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Kyrgyzstan and Dominican tap Chinese biometric surveillance tech as concern grows in Scotland


Hikvision biometric facial recognition cameras

The role of Chinese businesses in facial recognition systems in other countries is drawing attention, with a report on Kyrgyzstan’s new CCTV system, groups in Scotland taking stock of what their implementations and investments, and the Dominican Republic expanding its system.

A new police command center in Kyrgyzstan’s capital of Bishkek features the management facilities for the country’s new facial recognition system, which Human Rights Watch reports was provided and at least in part paid for by Chinese state company China National Electronic Import and Export Corporation (CEIEC).

Kyrgyz laws include protections for personal privacy, and require consent for biometric data collection, but with broad exemptions for law enforcement and national security. The rollout of the new system comes without public consultation or transparency, according to HRW, and it is not clear if CEIEC is restricted from accessing the data.

“The opaque terms of the CEIEC deal create the risk that the Kyrgyz government could use increased security as a blanket justification for mass surveillance of its citizens,” HRW writes.

The advocacy group urges Kyrgyzstan’s government to pause the technology’s rollout and disclose the details of its deal with CEIEC.

Scotland government using Hikvision cameras

Security cameras from Hikvision are in use by an agency of the Scottish government, The Times reports, drawing concern from Scots concerned about the company’s practices.

Hikvision is among companies recently added to the U.S. government’s Entity List, and was already blocked from some contract with through the National Defense Authorization Act, but its devices were reported last month to still be found in American government facilities. Along the way, more than 1.3 million Hikvision cameras have been sold in the UK.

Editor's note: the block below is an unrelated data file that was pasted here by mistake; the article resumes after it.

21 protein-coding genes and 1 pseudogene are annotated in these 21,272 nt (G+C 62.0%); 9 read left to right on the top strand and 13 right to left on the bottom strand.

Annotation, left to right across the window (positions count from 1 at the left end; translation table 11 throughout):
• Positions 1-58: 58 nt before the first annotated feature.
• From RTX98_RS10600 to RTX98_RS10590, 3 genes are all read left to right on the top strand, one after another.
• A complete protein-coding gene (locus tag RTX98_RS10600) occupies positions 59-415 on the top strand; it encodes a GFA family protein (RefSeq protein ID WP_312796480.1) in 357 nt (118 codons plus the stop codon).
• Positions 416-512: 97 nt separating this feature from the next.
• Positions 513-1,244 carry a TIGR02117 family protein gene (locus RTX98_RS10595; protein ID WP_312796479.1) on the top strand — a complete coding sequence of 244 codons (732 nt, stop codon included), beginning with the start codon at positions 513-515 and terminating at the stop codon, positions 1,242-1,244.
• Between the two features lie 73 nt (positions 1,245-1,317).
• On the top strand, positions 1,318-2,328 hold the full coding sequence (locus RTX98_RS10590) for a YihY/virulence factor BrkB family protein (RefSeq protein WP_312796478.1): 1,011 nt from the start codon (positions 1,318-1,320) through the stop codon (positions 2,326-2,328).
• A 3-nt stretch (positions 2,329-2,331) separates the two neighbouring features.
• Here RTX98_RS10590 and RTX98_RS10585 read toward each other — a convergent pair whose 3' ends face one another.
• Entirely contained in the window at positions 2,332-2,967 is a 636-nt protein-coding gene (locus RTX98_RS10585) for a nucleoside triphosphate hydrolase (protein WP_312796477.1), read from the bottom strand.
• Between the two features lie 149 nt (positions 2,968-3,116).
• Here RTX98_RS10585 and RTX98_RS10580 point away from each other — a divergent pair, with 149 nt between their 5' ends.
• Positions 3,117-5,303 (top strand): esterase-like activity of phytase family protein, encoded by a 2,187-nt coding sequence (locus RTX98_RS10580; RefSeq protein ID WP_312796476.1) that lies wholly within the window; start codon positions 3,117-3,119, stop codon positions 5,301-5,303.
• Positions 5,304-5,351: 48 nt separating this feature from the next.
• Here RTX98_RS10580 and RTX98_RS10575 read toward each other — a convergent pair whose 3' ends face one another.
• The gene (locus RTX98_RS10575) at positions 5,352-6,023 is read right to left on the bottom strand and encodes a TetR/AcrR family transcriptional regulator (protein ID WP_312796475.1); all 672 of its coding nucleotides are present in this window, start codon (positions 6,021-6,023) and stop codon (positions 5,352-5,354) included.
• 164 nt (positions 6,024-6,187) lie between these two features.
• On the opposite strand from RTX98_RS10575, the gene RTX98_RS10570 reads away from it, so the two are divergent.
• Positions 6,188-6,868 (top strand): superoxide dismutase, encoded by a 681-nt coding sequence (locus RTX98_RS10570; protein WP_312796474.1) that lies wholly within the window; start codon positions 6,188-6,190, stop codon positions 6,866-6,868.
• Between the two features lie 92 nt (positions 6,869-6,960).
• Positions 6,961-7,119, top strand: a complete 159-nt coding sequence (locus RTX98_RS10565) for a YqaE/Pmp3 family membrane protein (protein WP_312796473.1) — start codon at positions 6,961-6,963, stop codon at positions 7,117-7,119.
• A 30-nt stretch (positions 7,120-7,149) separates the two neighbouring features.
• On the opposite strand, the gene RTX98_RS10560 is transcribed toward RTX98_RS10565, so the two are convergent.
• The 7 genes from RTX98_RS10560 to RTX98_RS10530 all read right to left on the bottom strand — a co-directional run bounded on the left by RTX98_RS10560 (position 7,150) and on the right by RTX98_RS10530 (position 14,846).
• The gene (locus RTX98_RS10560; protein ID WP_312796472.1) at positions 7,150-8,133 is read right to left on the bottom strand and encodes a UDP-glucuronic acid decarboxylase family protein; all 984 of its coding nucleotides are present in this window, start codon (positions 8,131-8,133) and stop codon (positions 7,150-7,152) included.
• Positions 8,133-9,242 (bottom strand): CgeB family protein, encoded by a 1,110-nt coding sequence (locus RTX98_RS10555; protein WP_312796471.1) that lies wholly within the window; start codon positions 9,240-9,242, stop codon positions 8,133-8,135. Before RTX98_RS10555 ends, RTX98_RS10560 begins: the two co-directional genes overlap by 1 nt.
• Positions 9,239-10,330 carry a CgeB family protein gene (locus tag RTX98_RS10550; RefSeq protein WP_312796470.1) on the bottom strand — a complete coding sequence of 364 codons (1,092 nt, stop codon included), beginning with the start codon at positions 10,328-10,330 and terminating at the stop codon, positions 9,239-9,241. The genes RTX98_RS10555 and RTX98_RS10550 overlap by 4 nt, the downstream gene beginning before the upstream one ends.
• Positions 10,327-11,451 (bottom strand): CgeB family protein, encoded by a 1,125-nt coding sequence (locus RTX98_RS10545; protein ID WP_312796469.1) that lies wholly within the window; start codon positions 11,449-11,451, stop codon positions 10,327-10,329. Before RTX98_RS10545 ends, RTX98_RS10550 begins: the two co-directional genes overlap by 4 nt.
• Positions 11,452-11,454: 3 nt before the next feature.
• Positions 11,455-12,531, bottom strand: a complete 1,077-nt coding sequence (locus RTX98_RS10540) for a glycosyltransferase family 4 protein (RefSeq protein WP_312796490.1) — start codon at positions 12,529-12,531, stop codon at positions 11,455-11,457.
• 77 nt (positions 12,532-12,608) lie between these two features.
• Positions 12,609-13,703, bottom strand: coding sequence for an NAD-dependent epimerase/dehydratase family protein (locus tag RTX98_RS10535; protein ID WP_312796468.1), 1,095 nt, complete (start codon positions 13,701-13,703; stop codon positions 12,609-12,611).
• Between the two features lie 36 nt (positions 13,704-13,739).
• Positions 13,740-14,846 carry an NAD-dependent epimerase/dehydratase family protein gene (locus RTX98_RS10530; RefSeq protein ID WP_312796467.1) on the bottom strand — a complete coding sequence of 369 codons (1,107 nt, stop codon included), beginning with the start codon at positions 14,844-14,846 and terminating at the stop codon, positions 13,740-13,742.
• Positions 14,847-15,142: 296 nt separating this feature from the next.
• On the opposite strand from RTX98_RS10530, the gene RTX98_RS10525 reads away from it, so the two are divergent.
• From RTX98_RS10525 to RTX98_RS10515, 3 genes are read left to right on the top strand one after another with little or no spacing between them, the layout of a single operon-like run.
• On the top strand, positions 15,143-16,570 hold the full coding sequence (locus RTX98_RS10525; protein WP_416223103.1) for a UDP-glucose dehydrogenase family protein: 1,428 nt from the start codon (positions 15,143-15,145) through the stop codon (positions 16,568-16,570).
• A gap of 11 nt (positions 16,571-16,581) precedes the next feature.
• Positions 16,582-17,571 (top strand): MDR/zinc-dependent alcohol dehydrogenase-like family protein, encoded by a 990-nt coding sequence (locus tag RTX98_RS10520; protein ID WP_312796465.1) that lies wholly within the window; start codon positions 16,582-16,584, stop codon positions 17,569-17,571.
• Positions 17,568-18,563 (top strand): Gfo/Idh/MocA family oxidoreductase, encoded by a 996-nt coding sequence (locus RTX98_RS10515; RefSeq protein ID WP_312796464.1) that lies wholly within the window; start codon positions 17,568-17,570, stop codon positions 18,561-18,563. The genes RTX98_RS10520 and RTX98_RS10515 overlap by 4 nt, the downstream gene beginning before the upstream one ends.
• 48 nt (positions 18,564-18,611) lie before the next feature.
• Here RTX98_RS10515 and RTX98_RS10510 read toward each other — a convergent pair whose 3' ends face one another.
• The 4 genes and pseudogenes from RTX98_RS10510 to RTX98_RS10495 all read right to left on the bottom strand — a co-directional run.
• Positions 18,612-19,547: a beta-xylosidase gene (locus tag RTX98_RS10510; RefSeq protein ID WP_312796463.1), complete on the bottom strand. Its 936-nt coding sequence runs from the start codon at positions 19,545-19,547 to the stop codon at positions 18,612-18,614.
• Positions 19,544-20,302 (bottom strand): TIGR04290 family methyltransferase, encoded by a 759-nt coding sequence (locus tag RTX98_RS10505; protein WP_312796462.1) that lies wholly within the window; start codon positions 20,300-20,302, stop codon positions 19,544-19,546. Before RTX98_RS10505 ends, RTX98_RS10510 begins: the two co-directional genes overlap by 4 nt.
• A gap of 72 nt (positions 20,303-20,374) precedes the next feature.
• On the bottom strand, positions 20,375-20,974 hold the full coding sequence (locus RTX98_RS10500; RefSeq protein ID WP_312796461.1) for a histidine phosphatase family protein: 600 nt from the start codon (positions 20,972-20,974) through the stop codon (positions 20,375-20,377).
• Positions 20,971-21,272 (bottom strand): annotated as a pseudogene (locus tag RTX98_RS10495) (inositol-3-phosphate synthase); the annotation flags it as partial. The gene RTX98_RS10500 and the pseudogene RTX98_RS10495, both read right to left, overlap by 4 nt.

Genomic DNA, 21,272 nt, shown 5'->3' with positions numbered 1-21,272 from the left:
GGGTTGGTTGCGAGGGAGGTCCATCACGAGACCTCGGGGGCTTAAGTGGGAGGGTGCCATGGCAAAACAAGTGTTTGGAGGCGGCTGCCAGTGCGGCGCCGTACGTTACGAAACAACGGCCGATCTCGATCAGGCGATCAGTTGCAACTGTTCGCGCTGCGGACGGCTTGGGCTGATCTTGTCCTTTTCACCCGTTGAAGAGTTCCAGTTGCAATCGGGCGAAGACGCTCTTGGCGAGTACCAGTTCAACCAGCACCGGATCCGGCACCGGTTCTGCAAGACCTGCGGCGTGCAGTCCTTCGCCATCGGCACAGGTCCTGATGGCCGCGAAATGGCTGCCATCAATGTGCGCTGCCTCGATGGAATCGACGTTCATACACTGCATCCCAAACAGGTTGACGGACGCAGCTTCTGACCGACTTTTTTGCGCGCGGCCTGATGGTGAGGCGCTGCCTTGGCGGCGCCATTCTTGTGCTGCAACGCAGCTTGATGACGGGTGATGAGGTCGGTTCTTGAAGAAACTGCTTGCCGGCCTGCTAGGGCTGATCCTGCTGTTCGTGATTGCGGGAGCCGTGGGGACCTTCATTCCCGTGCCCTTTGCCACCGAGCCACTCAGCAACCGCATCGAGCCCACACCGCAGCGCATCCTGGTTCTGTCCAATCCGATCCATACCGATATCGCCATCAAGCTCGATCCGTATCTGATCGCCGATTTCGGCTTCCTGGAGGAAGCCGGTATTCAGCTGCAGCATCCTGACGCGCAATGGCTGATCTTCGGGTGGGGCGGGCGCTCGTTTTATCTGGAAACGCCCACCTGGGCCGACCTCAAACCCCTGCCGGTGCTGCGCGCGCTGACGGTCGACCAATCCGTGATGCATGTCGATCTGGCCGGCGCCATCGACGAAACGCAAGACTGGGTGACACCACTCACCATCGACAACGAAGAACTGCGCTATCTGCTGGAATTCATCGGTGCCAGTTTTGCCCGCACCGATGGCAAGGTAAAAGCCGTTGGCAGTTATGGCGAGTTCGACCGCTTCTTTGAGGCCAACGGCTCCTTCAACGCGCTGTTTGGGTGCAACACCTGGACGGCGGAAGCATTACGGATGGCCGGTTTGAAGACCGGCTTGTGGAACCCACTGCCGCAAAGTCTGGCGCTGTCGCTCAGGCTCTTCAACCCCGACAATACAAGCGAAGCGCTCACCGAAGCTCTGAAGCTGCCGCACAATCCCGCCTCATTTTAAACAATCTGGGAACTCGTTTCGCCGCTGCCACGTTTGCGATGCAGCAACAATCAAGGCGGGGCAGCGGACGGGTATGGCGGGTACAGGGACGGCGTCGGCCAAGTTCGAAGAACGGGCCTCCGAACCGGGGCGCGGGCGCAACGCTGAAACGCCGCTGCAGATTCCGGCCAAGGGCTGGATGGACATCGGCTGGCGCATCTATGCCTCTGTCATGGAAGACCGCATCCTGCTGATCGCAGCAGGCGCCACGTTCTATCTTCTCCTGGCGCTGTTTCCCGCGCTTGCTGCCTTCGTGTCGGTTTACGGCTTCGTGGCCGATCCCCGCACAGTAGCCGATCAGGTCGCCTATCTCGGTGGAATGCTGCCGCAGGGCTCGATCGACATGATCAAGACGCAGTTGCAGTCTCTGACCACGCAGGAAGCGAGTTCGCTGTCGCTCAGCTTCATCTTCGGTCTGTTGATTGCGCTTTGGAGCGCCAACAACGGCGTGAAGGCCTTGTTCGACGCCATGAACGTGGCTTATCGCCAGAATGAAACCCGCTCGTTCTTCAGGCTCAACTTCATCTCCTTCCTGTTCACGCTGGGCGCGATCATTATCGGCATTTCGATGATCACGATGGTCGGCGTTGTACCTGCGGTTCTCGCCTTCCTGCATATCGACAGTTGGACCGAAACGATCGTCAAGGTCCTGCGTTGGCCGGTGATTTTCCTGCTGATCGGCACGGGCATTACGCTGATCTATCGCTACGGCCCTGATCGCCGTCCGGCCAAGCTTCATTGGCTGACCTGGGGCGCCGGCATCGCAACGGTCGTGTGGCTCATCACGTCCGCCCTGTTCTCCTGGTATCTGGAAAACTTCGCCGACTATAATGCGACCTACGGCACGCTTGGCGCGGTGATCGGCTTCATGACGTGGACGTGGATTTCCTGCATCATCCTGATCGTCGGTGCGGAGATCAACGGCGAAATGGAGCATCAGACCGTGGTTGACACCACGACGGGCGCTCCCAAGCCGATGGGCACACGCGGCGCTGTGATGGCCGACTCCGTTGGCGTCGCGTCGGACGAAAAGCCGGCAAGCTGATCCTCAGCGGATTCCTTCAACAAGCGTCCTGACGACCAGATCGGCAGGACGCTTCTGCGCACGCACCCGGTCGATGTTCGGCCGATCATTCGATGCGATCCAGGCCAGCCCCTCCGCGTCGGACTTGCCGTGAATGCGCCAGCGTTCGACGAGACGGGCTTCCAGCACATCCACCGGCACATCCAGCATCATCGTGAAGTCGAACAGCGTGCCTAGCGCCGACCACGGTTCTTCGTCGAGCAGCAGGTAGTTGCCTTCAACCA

According to The Times, Education Scotland, South Ayrshire council, and a family water-park had all installed some cameras from the company, though Education Scotland says none are currently in use. Aberdeen Standard Investment (ASI) was reported in April to have provided £70 million in funding to Hikvision.

The issue has been raised in parliament, and Strathclyde University Professor Dr. Angela Daly has urged MSPs to place a moratorium on the company’s technology.

A spokesperson for Hikvision notes that former American ambassador Pierre-Richard Prosper has advised the company on human rights compliance, finding several weaknesses in its compliance regime but no knowing role in the human rights abuses in Xinjiang.

“Hikvision has been engaging with officials in the U.S., UK and EU over the past 12 months to clarify misunderstandings about the company and address their concerns,” the spokesperson says.

Dominican Republic purchases cameras with U.S. support

The National Emergency Service of the Dominican Republic is planning to purchase facial recognition cameras from several suppliers to expand its surveillance system, Dominican Today writes.

The cameras have been donated by China, according to the report, and will be added to a system that has improved safety in the country’s cities since being implemented in 2014, according to a statement from the Emergency Service. Financing and technical support have been provided by the governments of the U.S. and Taiwan, and Orange has provided technical support.

Strangely, considering the support from the U.S., the report notes that the cameras were mentioned by U.S. Senator Marco Rubio, which may indicate that they are from Hikvision.

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